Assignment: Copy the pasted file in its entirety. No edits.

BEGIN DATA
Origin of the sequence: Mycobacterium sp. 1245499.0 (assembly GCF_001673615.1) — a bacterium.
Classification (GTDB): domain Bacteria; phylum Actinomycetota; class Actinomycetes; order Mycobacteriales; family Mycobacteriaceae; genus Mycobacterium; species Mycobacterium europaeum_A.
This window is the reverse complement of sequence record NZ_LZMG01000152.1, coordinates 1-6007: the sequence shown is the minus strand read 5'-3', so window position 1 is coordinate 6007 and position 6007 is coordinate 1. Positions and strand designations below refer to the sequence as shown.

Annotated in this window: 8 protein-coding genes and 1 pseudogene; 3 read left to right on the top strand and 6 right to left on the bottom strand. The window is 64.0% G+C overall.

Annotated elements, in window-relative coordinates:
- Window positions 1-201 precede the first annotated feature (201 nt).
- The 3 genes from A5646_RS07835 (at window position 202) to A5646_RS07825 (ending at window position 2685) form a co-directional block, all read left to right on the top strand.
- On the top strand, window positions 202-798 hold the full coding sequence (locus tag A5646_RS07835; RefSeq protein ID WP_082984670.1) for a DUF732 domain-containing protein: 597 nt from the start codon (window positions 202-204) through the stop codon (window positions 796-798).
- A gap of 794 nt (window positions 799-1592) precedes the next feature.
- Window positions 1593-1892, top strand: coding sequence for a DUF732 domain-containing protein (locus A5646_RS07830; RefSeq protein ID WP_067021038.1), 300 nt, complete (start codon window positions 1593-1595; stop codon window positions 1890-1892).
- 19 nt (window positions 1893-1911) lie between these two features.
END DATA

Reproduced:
Origin of the sequence: Mycobacterium sp. 1245499.0 (assembly GCF_001673615.1) — a bacterium.
Classification (GTDB): domain Bacteria; phylum Actinomycetota; class Actinomycetes; order Mycobacteriales; family Mycobacteriaceae; genus Mycobacterium; species Mycobacterium europaeum_A.
This window is the reverse complement of sequence record NZ_LZMG01000152.1, coordinates 1-6007: the sequence shown is the minus strand read 5'-3', so window position 1 is coordinate 6007 and position 6007 is coordinate 1. Positions and strand designations below refer to the sequence as shown.

Annotated in this window: 8 protein-coding genes and 1 pseudogene; 3 read left to right on the top strand and 6 right to left on the bottom strand. The window is 64.0% G+C overall.

Annotated elements, in window-relative coordinates:
- Window positions 1-201 precede the first annotated feature (201 nt).
- The 3 genes from A5646_RS07835 (at window position 202) to A5646_RS07825 (ending at window position 2685) form a co-directional block, all read left to right on the top strand.
- On the top strand, window positions 202-798 hold the full coding sequence (locus tag A5646_RS07835; RefSeq protein ID WP_082984670.1) for a DUF732 domain-containing protein: 597 nt from the start codon (window positions 202-204) through the stop codon (window positions 796-798).
- A gap of 794 nt (window positions 799-1592) precedes the next feature.
- Window positions 1593-1892, top strand: coding sequence for a DUF732 domain-containing protein (locus A5646_RS07830; RefSeq protein ID WP_067021038.1), 300 nt, complete (start codon window positions 1593-1595; stop codon window positions 1890-1892).
- 19 nt (window positions 1893-1911) lie between these two features.